Fuel, Food Imports Surge as Nigeria’s Q1 Imports Hit N12.64tn

Refined petroleum products and agricultural food imports dominated Nigeria’s import landscape in the first quarter of 2024, according to a new report by the National Bureau of Statistics (NBS).

Total imports for Q1 2024 reached N12.64tn, marking a 39.65% increase from N9.05tn in Q4 2023 and a 95.53% rise from N6.47tn in Q1 2023. Raw material imports by manufacturers amounted to N1.5tn, while agricultural goods imports stood at N920.54bn.

The NBS report noted that imports accounted for 39.75% of total trade in Q1 2024, with the value of imports showing significant growth compared to previous quarters. The merchandise trade balance for Q1 2024 was positive at N6.5tn.

China emerged as Nigeria’s top trading partner for imports, contributing 23.18% of the total. Other key import partners included India (8.46%), the United States (7.98%), Belgium (7.56%), and the Netherlands (4.68%).

Agricultural goods imports increased by 29.45% compared to Q4 2023 and by 95.28% compared to Q1 2023. Similarly, raw material imports by manufacturers rose by 51.78% from Q4 2023 and by 164.18% from Q1 2023.

Key imported commodities included motor spirit ordinary, gas oil, durum wheat, cane sugar for refineries, and other liquefied petroleum gases.

The report detailed that mineral fuels topped the import list, valued at N4.436tn and representing 35.09% of total imports. This was followed by machinery and transport equipment (N3.17tn, 25.08%) and chemicals and related products (N1.786tn, 14.13%).

Despite calls from various stakeholders to open borders for food imports to curb inflation, President Bola Tinubu has maintained restrictions, though plans are underway to suspend import duties on staple foods, drugs, and essential items for six months as an inflation-control measure.

Nigeria faces a looming food crisis with food inflation at 40.5%. Prices of staples like rice have surged, with rice prices increasing by 169% in the past year, now nearly N90,000 per bag. This has exacerbated the strain on households and the economy, with an estimated 31 million Nigerians potentially facing severe food shortages by August.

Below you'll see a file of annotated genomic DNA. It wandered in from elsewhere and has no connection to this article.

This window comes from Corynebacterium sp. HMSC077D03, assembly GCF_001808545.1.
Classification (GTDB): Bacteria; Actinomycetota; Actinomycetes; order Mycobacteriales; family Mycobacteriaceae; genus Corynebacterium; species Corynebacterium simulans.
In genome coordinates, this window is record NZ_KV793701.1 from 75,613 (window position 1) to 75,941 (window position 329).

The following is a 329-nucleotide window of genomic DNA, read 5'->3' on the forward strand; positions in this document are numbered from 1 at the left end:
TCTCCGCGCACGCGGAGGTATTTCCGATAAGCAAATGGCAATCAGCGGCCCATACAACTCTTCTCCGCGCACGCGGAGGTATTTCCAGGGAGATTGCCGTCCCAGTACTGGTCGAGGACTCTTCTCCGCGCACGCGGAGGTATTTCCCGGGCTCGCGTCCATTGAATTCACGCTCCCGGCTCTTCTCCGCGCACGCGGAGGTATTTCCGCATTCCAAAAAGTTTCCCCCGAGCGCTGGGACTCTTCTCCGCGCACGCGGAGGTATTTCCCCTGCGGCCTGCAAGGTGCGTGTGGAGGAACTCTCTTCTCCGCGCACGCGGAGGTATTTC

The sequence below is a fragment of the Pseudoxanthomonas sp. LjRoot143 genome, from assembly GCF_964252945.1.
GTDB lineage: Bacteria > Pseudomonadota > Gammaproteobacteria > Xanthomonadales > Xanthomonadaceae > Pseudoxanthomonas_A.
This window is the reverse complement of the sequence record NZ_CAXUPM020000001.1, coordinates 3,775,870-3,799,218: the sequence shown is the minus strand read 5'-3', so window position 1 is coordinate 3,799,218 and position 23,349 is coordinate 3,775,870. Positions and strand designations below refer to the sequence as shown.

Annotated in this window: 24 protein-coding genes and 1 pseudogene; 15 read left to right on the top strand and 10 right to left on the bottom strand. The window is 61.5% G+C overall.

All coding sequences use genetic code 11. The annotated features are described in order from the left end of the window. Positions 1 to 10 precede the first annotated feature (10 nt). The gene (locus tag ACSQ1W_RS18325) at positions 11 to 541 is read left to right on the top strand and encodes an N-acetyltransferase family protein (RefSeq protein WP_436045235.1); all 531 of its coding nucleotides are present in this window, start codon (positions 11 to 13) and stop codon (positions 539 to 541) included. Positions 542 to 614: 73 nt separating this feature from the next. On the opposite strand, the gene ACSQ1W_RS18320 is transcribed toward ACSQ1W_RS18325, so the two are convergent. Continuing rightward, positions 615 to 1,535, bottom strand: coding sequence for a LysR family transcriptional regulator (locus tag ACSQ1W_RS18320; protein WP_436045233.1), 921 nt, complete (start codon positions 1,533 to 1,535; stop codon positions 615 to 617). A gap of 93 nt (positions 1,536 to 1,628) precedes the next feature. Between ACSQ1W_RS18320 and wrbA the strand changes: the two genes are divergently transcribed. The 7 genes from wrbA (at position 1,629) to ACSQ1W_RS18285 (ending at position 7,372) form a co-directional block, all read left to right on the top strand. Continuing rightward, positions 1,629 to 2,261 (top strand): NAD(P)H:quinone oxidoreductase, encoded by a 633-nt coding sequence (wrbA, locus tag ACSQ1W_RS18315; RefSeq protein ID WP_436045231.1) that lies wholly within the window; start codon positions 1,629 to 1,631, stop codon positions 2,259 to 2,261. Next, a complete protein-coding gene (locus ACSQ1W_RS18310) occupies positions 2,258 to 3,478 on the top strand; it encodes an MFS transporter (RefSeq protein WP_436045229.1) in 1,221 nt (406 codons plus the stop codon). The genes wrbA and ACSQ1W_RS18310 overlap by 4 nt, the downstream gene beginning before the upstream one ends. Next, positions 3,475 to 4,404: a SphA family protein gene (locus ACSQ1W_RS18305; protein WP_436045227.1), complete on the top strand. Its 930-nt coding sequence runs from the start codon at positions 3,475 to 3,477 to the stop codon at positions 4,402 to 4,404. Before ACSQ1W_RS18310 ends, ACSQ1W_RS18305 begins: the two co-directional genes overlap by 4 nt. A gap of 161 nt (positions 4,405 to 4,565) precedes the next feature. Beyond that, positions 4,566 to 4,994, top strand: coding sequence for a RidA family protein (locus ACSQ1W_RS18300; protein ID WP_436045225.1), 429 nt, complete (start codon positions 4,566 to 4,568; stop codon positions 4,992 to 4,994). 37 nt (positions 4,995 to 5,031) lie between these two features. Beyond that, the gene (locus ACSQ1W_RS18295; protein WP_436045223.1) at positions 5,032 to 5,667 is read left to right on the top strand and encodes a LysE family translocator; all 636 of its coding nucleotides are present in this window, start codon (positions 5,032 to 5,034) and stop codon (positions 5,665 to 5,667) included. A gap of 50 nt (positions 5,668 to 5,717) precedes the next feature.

Nigeria’s foreign exchange earnings also grew in Q1 2024, with a trade surplus of N6.52tn, driven by the devaluation of the naira. Total exports for Q1 2024 were valued at N19.17tn, a 51% increase from Q4 2023 and a 195.47% rise from Q1 2023.

France was the leading destination for Nigerian exports, followed by Spain, the Netherlands, India, and the United States. Major export commodities included crude oil, liquefied natural gas, sesamum seeds, urea, and superior-quality cocoa beans. Crude oil exports alone accounted for 80.80% of total exports, valued at N15.49tn.

Revenue from agricultural exports also saw significant growth, amounting to N1.04tn, up by 123.08% from Q4 2023 and by 270.13% from Q1 2023.

The recent FX reforms and naira devaluation have made Nigerian goods cheaper compared to other African countries, boosting trade surplus and foreign exchange earnings.

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